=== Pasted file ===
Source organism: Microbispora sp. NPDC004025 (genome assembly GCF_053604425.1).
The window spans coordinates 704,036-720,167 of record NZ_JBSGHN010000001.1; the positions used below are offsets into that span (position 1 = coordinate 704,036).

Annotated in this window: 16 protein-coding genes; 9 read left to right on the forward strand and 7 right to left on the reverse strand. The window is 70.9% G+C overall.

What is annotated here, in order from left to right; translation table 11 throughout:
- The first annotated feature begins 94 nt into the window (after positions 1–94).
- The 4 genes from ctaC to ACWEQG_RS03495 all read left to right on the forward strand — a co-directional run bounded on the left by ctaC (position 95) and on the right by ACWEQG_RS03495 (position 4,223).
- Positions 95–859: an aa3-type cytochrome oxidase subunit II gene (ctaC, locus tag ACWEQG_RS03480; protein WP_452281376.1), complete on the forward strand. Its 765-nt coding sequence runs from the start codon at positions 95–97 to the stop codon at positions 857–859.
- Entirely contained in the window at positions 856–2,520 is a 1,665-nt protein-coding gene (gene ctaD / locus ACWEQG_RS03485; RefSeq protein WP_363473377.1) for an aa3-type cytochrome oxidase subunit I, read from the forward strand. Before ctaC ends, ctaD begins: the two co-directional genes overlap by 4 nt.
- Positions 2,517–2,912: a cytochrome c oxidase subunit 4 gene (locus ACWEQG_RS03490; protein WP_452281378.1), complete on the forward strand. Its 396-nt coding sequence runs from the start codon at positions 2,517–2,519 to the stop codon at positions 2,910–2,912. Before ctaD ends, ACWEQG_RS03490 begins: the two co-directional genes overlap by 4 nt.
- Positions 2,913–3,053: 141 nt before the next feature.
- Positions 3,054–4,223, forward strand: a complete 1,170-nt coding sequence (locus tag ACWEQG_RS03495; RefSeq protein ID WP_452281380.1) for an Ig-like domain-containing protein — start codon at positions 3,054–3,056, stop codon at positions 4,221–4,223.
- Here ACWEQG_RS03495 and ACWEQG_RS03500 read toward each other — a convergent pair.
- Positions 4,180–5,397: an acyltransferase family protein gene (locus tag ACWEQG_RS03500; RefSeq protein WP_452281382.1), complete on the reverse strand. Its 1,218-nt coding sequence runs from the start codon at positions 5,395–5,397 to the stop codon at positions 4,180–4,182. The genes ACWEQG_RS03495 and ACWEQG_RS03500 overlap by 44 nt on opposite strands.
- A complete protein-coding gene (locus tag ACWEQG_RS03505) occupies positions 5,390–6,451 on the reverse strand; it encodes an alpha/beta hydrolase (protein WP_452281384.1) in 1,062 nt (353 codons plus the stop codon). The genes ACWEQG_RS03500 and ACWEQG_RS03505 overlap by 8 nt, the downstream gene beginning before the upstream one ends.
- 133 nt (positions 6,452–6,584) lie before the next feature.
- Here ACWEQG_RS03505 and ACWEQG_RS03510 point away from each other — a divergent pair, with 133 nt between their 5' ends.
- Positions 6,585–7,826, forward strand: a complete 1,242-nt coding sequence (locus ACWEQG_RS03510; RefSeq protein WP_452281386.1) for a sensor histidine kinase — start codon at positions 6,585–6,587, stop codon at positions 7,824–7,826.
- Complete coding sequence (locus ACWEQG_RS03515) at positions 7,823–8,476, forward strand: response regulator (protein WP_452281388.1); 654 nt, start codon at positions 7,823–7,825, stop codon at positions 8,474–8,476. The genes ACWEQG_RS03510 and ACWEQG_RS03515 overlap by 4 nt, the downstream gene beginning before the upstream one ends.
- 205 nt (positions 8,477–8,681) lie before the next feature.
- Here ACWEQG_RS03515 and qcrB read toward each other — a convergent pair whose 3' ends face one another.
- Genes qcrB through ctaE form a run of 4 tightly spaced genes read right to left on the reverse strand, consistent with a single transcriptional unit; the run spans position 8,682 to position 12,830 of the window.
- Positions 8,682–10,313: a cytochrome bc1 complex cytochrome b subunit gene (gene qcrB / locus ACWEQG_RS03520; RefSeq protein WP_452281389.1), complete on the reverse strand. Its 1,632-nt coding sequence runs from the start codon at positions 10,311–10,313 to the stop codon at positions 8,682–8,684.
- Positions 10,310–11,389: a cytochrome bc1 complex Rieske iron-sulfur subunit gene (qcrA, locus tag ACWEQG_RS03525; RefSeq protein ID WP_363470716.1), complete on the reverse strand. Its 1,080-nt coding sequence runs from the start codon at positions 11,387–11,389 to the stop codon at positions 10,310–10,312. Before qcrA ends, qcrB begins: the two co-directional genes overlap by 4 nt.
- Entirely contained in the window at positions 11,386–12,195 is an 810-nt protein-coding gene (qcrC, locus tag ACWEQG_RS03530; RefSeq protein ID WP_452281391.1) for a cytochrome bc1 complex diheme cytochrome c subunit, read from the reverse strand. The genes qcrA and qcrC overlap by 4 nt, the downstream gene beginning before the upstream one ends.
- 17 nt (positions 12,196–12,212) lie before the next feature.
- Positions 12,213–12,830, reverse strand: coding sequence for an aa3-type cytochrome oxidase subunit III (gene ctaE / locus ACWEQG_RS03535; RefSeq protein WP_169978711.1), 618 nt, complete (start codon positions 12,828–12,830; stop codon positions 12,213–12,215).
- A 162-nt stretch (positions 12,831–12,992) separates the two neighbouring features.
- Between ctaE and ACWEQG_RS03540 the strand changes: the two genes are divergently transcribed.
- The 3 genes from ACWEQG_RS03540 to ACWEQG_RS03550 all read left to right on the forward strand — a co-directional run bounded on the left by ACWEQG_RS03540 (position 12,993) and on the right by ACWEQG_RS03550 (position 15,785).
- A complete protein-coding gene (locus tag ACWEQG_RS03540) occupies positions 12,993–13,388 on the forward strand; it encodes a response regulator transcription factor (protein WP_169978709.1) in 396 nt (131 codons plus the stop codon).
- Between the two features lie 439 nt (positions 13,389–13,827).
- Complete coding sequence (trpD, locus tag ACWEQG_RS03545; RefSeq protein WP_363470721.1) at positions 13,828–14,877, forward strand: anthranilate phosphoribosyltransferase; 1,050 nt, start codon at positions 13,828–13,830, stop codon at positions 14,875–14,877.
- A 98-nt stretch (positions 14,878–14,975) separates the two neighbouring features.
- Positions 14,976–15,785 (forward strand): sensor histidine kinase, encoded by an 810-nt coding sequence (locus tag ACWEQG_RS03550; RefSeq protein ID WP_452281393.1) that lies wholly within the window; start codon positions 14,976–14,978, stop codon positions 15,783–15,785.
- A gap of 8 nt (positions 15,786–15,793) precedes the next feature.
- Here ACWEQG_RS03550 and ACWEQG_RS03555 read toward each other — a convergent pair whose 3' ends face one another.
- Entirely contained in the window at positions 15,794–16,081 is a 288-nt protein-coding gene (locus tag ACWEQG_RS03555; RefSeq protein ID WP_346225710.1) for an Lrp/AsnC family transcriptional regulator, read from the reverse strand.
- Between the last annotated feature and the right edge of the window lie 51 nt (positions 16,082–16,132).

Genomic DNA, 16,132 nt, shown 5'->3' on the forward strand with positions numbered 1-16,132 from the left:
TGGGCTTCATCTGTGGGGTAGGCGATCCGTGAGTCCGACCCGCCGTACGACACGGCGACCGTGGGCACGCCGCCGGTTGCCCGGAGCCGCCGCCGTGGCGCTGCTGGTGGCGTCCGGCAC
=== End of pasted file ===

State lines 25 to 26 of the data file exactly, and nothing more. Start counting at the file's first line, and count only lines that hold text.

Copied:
- 17 nt (positions 12,196–12,212) lie before the next feature.
- Positions 12,213–12,830, reverse strand: coding sequence for an aa3-type cytochrome oxidase subunit III (gene ctaE / locus ACWEQG_RS03535; RefSeq protein WP_169978711.1), 618 nt, complete (start codon positions 12,828–12,830; stop codon positions 12,213–12,215).